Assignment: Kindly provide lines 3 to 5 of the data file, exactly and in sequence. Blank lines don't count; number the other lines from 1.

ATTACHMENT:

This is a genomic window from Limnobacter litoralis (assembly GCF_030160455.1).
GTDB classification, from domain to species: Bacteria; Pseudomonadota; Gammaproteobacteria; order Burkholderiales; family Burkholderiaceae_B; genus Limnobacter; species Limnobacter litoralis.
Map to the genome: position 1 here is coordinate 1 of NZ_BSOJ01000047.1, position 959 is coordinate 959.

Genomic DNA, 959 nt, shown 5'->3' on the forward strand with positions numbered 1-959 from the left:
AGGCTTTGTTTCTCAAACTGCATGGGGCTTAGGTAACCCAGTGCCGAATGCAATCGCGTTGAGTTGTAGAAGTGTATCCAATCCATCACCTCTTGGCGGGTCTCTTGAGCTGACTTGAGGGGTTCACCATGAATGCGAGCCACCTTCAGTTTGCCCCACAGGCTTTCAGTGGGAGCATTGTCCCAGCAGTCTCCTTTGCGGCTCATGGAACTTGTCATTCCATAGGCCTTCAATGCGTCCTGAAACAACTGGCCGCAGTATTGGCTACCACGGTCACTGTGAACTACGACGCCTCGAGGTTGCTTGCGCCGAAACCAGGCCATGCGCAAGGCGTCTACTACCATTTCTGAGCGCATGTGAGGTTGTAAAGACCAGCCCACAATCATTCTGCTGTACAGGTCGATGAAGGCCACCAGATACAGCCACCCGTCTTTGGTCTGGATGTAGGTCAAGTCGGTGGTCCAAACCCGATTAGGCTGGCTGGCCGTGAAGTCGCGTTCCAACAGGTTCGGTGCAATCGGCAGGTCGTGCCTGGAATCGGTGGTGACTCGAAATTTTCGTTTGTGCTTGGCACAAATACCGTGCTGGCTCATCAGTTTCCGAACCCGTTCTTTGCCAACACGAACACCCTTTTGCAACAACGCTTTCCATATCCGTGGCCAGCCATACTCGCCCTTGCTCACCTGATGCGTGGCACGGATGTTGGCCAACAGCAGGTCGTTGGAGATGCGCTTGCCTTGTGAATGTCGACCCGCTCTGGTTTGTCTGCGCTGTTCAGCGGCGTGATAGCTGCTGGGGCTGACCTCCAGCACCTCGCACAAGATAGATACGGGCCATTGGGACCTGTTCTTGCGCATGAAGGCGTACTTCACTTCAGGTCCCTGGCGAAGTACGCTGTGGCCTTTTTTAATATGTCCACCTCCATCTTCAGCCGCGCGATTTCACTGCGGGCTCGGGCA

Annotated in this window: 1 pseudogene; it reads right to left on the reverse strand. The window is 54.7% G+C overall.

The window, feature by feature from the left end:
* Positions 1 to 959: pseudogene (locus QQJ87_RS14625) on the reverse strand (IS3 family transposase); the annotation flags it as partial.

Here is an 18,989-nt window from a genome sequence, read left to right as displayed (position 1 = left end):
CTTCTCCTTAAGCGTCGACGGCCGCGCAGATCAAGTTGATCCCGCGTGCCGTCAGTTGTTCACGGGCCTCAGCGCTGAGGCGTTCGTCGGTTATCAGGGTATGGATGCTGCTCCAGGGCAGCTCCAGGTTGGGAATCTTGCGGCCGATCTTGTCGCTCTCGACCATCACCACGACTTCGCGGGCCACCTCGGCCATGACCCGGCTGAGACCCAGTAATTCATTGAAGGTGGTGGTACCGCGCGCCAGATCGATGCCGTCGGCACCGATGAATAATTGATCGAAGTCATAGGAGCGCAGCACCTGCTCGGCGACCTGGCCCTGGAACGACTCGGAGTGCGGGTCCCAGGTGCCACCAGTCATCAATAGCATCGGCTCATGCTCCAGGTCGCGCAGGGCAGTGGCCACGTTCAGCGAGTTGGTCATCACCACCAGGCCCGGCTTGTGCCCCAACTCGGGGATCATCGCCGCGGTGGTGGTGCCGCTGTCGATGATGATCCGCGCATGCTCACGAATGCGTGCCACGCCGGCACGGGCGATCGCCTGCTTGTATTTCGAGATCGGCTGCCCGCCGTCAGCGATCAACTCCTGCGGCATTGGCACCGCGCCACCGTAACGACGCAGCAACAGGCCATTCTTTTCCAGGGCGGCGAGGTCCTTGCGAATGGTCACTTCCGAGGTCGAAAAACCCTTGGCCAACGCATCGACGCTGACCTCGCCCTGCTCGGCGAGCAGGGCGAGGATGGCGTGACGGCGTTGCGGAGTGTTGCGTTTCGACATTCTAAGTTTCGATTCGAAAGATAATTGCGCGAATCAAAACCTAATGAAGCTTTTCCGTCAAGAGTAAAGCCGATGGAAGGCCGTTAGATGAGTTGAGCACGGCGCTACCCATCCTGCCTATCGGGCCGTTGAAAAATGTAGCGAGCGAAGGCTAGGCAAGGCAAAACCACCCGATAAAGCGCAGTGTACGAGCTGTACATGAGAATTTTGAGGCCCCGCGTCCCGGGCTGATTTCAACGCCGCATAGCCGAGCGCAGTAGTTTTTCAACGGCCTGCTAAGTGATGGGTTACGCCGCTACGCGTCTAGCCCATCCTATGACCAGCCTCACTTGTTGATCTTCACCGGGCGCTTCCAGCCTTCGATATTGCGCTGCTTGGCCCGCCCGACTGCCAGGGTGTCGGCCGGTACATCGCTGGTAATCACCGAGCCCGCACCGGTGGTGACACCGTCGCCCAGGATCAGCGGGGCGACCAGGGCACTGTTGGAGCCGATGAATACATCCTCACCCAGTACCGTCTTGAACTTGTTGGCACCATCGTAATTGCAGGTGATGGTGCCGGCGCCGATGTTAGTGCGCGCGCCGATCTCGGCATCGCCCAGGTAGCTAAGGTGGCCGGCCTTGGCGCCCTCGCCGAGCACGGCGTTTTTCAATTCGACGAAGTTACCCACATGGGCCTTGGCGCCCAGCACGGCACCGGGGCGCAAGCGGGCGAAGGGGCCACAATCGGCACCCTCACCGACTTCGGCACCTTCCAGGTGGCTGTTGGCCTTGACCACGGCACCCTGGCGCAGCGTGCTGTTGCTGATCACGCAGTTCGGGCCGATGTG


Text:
Map to the genome: position 1 here is coordinate 1 of NZ_BSOJ01000047.1, position 959 is coordinate 959.

Genomic DNA, 959 nt, shown 5'->3' on the forward strand with positions numbered 1-959 from the left:
AGGCTTTGTTTCTCAAACTGCATGGGGCTTAGGTAACCCAGTGCCGAATGCAATCGCGTTGAGTTGTAGAAGTGTATCCAATCCATCACCTCTTGGCGGGTCTCTTGAGCTGACTTGAGGGGTTCACCATGAATGCGAGCCACCTTCAGTTTGCCCCACAGGCTTTCAGTGGGAGCATTGTCCCAGCAGTCTCCTTTGCGGCTCATGGAACTTGTCATTCCATAGGCCTTCAATGCGTCCTGAAACAACTGGCCGCAGTATTGGCTACCACGGTCACTGTGAACTACGACGCCTCGAGGTTGCTTGCGCCGAAACCAGGCCATGCGCAAGGCGTCTACTACCATTTCTGAGCGCATGTGAGGTTGTAAAGACCAGCCCACAATCATTCTGCTGTACAGGTCGATGAAGGCCACCAGATACAGCCACCCGTCTTTGGTCTGGATGTAGGTCAAGTCGGTGGTCCAAACCCGATTAGGCTGGCTGGCCGTGAAGTCGCGTTCCAACAGGTTCGGTGCAATCGGCAGGTCGTGCCTGGAATCGGTGGTGACTCGAAATTTTCGTTTGTGCTTGGCACAAATACCGTGCTGGCTCATCAGTTTCCGAACCCGTTCTTTGCCAACACGAACACCCTTTTGCAACAACGCTTTCCATATCCGTGGCCAGCCATACTCGCCCTTGCTCACCTGATGCGTGGCACGGATGTTGGCCAACAGCAGGTCGTTGGAGATGCGCTTGCCTTGTGAATGTCGACCCGCTCTGGTTTGTCTGCGCTGTTCAGCGGCGTGATAGCTGCTGGGGCTGACCTCCAGCACCTCGCACAAGATAGATACGGGCCATTGGGACCTGTTCTTGCGCATGAAGGCGTACTTCACTTCAGGTCCCTGGCGAAGTACGCTGTGGCCTTTTTTAATATGTCCACCTCCATCTTCAGCCGCGCGATTTCACTGCGGGCTCGGGCA